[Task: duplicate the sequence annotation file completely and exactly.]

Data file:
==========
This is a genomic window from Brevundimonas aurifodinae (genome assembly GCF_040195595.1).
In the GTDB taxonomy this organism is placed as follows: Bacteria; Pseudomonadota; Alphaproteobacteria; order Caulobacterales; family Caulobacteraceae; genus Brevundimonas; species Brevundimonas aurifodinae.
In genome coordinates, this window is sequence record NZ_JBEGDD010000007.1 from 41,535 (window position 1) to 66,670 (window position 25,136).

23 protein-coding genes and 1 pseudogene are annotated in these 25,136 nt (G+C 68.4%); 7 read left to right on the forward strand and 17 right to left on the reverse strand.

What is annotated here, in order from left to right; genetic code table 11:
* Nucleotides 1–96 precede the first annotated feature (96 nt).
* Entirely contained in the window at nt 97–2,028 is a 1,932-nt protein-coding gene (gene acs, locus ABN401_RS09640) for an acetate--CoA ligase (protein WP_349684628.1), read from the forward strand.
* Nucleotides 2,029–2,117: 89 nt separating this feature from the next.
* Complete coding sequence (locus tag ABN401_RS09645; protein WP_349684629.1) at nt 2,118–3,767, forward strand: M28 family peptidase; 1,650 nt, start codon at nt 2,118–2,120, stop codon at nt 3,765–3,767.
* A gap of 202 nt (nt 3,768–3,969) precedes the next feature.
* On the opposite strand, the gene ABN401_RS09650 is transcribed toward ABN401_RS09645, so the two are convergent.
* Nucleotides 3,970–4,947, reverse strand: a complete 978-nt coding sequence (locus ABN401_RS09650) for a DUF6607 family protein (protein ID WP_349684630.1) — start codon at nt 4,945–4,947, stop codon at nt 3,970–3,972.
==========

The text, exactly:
This is a genomic window from Brevundimonas aurifodinae (genome assembly GCF_040195595.1).
In the GTDB taxonomy this organism is placed as follows: Bacteria; Pseudomonadota; Alphaproteobacteria; order Caulobacterales; family Caulobacteraceae; genus Brevundimonas; species Brevundimonas aurifodinae.
In genome coordinates, this window is sequence record NZ_JBEGDD010000007.1 from 41,535 (window position 1) to 66,670 (window position 25,136).

23 protein-coding genes and 1 pseudogene are annotated in these 25,136 nt (G+C 68.4%); 7 read left to right on the forward strand and 17 right to left on the reverse strand.

What is annotated here, in order from left to right; genetic code table 11:
* Nucleotides 1–96 precede the first annotated feature (96 nt).
* Entirely contained in the window at nt 97–2,028 is a 1,932-nt protein-coding gene (gene acs, locus ABN401_RS09640) for an acetate--CoA ligase (protein WP_349684628.1), read from the forward strand.
* Nucleotides 2,029–2,117: 89 nt separating this feature from the next.
* Complete coding sequence (locus tag ABN401_RS09645; protein WP_349684629.1) at nt 2,118–3,767, forward strand: M28 family peptidase; 1,650 nt, start codon at nt 2,118–2,120, stop codon at nt 3,765–3,767.
* A gap of 202 nt (nt 3,768–3,969) precedes the next feature.
* On the opposite strand, the gene ABN401_RS09650 is transcribed toward ABN401_RS09645, so the two are convergent.
* Nucleotides 3,970–4,947, reverse strand: a complete 978-nt coding sequence (locus ABN401_RS09650) for a DUF6607 family protein (protein ID WP_349684630.1) — start codon at nt 4,945–4,947, stop codon at nt 3,970–3,972.